In the epic fantasy, scruffy, kindhearted Kubo ekes out a humble living while devotedly caring for his mother in their sleepy shoreside village. It is a quiet existence – until a spirit from the past catches up with him to enforce an age-old vendetta. Suddenly on the run from gods and monsters, Kubo’s chance for survival rests on finding the magical suit of armor once worn by his fallen father, the greatest samurai the world has ever known. Summoning courage, Kubo embarks on a thrilling odyssey as he faces his family’s history, navigates the elements, and bravely fights for the earth and the stars.
ActorsStarring: Art Parkinson, Charlize Theron, Rooney Mara, Matthew McConaughey, Ralph Fiennes, Brenda Vaccaro, Cary-Hiroyuki Tagawa, George Takei, Meyrick Murphy, Minae Noji, Ranjani Brow, Michael Sun Lee, Laura Miro, Saemi Nakamura, Ken Takemoto, Alpha Takahashi, Aaron Aoki, Thomas Isao Morinaka, Rachel Morihiro, Cary Yoshio Mizobe, Meyrick Murphy
Kubo and the Two Strings is one of the few movies that can be described as perfect. Everything about the film comes off as flawless; from characters to story to art to music. Of all those aspects, it is the story that is perhaps the strongest of all. Kubo himself is a storyteller and his film possesses as much magic as the character himself. You will not see overused tropes such as action for the sake of action or the need to explain every little detail like the audience is unintelligent.
The story also features everything you would expect from a fantasy tale. A group of heroes that has to battle monsters and villains on a quest to find legendary, magical items that are their only hope. The world these characters live in is a mystical place full of danger and mystery, but also excitement and adventure. Each and every character grows and changes as the audience learns more about them and as they learn more about themselves throughout their journey. No character remains stoic or is simply brushed to the side; everyone reveals the reasons for their actions and that makes them feel less like characters and so much more like people.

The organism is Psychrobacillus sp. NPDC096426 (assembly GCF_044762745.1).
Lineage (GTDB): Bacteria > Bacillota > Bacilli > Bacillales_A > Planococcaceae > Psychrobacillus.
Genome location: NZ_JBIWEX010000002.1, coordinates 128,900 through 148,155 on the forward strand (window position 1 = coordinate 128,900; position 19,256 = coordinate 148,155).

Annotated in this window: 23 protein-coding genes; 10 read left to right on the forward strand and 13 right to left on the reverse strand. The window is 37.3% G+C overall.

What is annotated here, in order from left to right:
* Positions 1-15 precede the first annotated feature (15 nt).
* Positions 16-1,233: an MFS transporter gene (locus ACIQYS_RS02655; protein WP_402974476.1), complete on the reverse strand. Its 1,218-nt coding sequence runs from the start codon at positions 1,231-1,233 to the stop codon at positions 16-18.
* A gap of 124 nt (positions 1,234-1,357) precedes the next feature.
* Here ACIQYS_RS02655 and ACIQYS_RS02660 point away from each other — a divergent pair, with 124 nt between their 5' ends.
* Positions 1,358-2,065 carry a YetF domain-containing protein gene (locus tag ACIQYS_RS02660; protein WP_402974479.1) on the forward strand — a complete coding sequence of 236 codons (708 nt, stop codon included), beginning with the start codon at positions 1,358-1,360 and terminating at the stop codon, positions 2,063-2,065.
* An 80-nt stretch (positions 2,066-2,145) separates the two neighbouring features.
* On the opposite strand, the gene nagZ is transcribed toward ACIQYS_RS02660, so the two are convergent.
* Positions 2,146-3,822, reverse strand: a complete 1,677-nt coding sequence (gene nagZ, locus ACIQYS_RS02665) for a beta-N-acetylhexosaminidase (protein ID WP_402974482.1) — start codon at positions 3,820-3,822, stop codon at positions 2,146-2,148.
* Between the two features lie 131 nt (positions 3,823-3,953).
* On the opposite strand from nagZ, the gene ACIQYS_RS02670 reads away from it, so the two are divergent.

Visually, the film is absolutely stunning. This is the 4th stop motion animation film that Laika has put out. While their style has not changed too much since their debut film (Coraline), it is nonetheless stunning. The music is much the same way; it fits the Japanese setting of the film and is tailored to match each scene. The combination of all these factors will make you want to weep with sadness and joy throughout the film.
Going into too much detail about the film would be too much of a spoiler in any regard, but the film just feels so…rich. Viewers are thrown into a world that has its own rules, culture, history, and magic but you never really feel lost. The characters are at home in this world and it is presented in such a way that you can love what is there without the need for detailed explanations that so many other films feel like they have to include these days. And of course, Kubo and the Two Strings has the benefit of being an original film. Not a remake, not a prequel, not a sequel, not a superhero comic book adaption. It is its own story and the best film of 2016 thus far. It will not be surprising if it is still the best film when the year comes to a close.